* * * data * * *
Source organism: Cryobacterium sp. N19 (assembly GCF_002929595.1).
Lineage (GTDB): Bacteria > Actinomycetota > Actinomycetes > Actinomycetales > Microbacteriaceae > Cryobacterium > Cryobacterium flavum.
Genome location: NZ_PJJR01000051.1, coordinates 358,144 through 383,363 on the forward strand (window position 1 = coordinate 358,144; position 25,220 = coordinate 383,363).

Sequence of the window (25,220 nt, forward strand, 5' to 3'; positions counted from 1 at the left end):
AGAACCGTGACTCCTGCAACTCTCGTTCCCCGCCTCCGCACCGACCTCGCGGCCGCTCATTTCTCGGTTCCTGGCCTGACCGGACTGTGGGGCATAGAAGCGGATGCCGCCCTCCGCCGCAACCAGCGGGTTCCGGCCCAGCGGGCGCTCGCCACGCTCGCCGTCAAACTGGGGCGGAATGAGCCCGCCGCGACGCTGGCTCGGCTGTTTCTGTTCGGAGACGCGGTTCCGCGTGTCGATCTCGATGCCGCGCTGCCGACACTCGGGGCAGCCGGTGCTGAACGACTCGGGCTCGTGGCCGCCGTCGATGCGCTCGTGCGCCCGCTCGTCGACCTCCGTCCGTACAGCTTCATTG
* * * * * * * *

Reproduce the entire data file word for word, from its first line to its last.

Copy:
Source organism: Cryobacterium sp. N19 (assembly GCF_002929595.1).
Lineage (GTDB): Bacteria > Actinomycetota > Actinomycetes > Actinomycetales > Microbacteriaceae > Cryobacterium > Cryobacterium flavum.
Genome location: NZ_PJJR01000051.1, coordinates 358,144 through 383,363 on the forward strand (window position 1 = coordinate 358,144; position 25,220 = coordinate 383,363).

Sequence of the window (25,220 nt, forward strand, 5' to 3'; positions counted from 1 at the left end):
AGAACCGTGACTCCTGCAACTCTCGTTCCCCGCCTCCGCACCGACCTCGCGGCCGCTCATTTCTCGGTTCCTGGCCTGACCGGACTGTGGGGCATAGAAGCGGATGCCGCCCTCCGCCGCAACCAGCGGGTTCCGGCCCAGCGGGCGCTCGCCACGCTCGCCGTCAAACTGGGGCGGAATGAGCCCGCCGCGACGCTGGCTCGGCTGTTTCTGTTCGGAGACGCGGTTCCGCGTGTCGATCTCGATGCCGCGCTGCCGACACTCGGGGCAGCCGGTGCTGAACGACTCGGGCTCGTGGCCGCCGTCGATGCGCTCGTGCGCCCGCTCGTCGACCTCCGTCCGTACAGCTTCATTG